It was possible to define the turning point from extremely clayey and organic- rich sedimentation in the Early and Middle Holocene towards the deposition of coarser-grained and less organic overbank fines in the lower Pleiße valley near Leipzig, NW Saxony. This change occurred between 4000 and 3300 BCE more than 1000 years after the beginning of Early Neolithic settlement and was obviously linked with land clearance by the first farmers.
The landscape on the Black Sea coast of Georgia has changed significantly during the last few millennia. By using granulometric and geochemical analyses, we reconstructed significant sea level, coastline and palaeoenvironmental changes that have taken place in the surroundings of the Supsa fan since at least 4000 BCE.
This study presents ESR, OSL and C-14 data from Upper and Middle Pleistocene fluvial terraces (Übergangsterrassen, Hochterrassen) and its loess cover in the Bavarian Alpine Foreland. It will be illustrated that the ESR dating of embedded land-snail shells offers a new dating approach with an upper dating limit most probably much older than the penultimate interglacial (MIS 7). Furthermore, it shows that in some areas Hochterrassen gravels are underlain by older interglacial gravel deposits.
This paper is about deglaciation history in two areas of southern Norway. By dating rock surfaces we can estimate a minimum ice sheet thickness of 1476 m a.s.l. and a timing of deglaciation around 13 000 years ago in the western study area. In the eastern study area the deglaciation history is complex as the bedrock age most likely has inheritance from earlier ice-free periods. Comparing both study areas demonstrates the complex dynamics of the deglaciation in different areas in southern Norway.
The study evaluates the ability of stable isotopes (δ13C and δ15N) and sugar biomarkers to distinguish Erica from the dominant vegetation of the Bale Mountains in order to reconstruct the past extent of Erica on the Sanetti Plateau. No significant differences in stable isotopes are found between the dominant plant species. Although Erica is characterized by quite high (G+M)/(A+X) ratios, it cannot be unambiguously distinguished from other plants due to degradation and soil microbial effects.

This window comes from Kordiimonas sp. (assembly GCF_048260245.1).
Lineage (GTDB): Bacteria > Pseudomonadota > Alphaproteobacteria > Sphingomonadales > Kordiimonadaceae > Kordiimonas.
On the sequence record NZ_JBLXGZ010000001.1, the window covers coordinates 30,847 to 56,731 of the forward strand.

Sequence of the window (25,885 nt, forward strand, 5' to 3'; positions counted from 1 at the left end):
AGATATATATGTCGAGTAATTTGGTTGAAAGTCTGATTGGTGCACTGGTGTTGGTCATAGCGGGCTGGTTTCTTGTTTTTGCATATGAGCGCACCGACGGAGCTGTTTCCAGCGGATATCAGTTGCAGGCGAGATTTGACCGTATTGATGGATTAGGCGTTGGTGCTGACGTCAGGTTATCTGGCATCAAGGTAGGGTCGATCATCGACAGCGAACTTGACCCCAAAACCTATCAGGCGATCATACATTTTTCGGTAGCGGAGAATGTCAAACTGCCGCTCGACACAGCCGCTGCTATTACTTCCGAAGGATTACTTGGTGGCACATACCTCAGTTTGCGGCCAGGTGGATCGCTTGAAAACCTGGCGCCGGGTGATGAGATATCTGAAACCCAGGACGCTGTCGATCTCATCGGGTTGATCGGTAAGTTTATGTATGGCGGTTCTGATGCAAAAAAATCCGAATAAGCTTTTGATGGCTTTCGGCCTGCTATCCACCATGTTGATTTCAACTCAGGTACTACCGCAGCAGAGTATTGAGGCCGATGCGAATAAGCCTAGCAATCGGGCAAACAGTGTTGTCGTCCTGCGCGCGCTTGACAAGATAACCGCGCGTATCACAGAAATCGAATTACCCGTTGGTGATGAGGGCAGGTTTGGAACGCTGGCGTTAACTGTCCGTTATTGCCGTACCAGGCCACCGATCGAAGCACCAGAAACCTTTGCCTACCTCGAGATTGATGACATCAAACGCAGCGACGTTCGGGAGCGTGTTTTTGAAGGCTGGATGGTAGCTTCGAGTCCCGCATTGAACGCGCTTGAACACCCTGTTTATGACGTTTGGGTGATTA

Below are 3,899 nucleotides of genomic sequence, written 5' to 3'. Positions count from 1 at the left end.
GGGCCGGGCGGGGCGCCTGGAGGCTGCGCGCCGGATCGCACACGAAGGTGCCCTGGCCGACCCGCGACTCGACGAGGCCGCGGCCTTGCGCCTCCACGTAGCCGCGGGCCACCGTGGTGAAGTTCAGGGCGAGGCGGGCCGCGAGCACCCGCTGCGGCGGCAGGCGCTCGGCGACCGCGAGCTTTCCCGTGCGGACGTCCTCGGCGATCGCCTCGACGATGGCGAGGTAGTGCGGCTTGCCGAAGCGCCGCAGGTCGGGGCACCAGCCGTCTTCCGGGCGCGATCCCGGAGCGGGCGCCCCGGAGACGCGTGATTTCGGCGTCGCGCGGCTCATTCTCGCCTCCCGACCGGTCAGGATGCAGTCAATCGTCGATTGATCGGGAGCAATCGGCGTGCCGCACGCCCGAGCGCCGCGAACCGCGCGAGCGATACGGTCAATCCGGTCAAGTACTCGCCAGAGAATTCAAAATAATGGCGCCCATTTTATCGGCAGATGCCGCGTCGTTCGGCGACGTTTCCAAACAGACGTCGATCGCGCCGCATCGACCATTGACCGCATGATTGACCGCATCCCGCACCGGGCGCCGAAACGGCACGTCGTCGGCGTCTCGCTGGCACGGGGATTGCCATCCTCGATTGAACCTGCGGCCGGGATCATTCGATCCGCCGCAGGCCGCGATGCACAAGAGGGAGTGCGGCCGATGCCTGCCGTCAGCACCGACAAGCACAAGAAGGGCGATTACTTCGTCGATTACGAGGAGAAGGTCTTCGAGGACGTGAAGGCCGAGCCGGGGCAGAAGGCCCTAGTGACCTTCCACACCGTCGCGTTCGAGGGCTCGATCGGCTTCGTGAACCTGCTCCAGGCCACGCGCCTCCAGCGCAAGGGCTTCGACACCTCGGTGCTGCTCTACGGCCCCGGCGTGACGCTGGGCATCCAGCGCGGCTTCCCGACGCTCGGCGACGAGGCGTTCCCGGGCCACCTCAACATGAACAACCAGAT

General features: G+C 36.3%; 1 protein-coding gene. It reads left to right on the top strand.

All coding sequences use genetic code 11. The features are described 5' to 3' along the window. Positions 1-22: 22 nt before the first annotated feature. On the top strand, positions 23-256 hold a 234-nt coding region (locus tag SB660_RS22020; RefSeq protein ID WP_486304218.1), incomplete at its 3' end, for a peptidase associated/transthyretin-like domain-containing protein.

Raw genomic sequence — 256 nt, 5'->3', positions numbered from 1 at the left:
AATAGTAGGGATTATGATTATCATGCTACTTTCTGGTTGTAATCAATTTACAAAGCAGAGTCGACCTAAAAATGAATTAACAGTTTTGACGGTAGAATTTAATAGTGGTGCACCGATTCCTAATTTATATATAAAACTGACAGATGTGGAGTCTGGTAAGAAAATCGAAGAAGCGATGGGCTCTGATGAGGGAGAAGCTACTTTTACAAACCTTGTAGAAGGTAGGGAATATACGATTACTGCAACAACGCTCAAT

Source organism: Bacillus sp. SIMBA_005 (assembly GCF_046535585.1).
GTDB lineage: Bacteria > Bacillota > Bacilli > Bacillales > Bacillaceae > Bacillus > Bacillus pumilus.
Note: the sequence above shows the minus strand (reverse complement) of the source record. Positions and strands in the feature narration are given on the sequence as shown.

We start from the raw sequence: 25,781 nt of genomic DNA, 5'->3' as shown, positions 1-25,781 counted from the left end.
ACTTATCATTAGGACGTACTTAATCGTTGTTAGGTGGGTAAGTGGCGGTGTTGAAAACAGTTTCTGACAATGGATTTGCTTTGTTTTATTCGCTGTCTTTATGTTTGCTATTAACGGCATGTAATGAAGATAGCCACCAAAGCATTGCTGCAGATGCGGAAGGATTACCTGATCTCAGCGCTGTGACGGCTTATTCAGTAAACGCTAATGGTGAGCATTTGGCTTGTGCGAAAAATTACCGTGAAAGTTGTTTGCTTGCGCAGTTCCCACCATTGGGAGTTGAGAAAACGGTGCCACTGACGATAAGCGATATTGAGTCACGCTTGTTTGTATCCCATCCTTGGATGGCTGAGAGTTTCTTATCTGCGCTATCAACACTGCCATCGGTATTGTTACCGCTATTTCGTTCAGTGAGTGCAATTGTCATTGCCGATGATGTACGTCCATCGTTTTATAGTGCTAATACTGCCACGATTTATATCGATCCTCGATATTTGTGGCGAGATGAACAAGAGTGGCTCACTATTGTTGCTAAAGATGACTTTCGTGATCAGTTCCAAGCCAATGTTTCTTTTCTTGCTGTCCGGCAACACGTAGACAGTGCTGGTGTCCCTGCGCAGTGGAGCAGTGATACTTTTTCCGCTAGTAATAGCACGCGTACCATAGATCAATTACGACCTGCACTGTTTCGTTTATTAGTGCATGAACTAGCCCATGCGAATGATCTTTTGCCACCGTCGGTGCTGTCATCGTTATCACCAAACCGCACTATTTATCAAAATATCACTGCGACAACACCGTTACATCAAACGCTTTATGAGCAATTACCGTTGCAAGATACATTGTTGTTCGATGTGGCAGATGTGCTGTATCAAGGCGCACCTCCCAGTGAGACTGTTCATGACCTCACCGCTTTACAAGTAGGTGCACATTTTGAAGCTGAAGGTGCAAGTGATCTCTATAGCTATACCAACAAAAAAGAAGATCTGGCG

Chemotaxonomic identification of keystone plant species in the Bale Mountains are possible using lignin phenols. However, Erica could not be differentiated chemotaxonomically from all other investigated plants using n-alkanes. Unambiguous characteristic patterns of lignin phenols reflected in the plant samples were not sustained in the organic layers and mineral topsoils. This is due to degradation and organic matter inputs by roots. Therefore, the past extent of Erica is still speculative.
This study combines geomorphological–hydrological analyses with the distribution of archaeological sites and obsidian raw material outcrops within the catchment of the Bisare River, Mt Damota, and Mt Sodicho (southwestern Ethiopian Highlands). The current highly dynamic hydrological system, strong recent sediment erosion, and increased human impact lead to land degradation, resulting in exposure of lithic raw material outcrops and destruction of archaeological material.
Max Engel, Stefanie Rückmann, Philipp Drechsler, Dominik Brill, Stephan Opitz, Jörg W. Fassbinder, Anna Pint, Kim Peis, Dennis Wolf, Christoph Gerber, Kristina Pfeiffer, Ricardo Eichmann, and Helmut Brückner
Christopher Lüthgens, Daniela Sauer, Michael Zech, Becky Briant, Eleanor Brown, Elisabeth Dietze, Markus Fuchs, Nicole Klasen, Sven Lukas, Jan-Hendrik May, Julia Meister, Tony Reimann, Gilles Rixhon, Zsófia Ruszkiczay-Rüdiger, Bernhard Salcher, Tobias Sprafke, Ingmar Unkel, Hans von Suchodoletz, and Christian Zeeden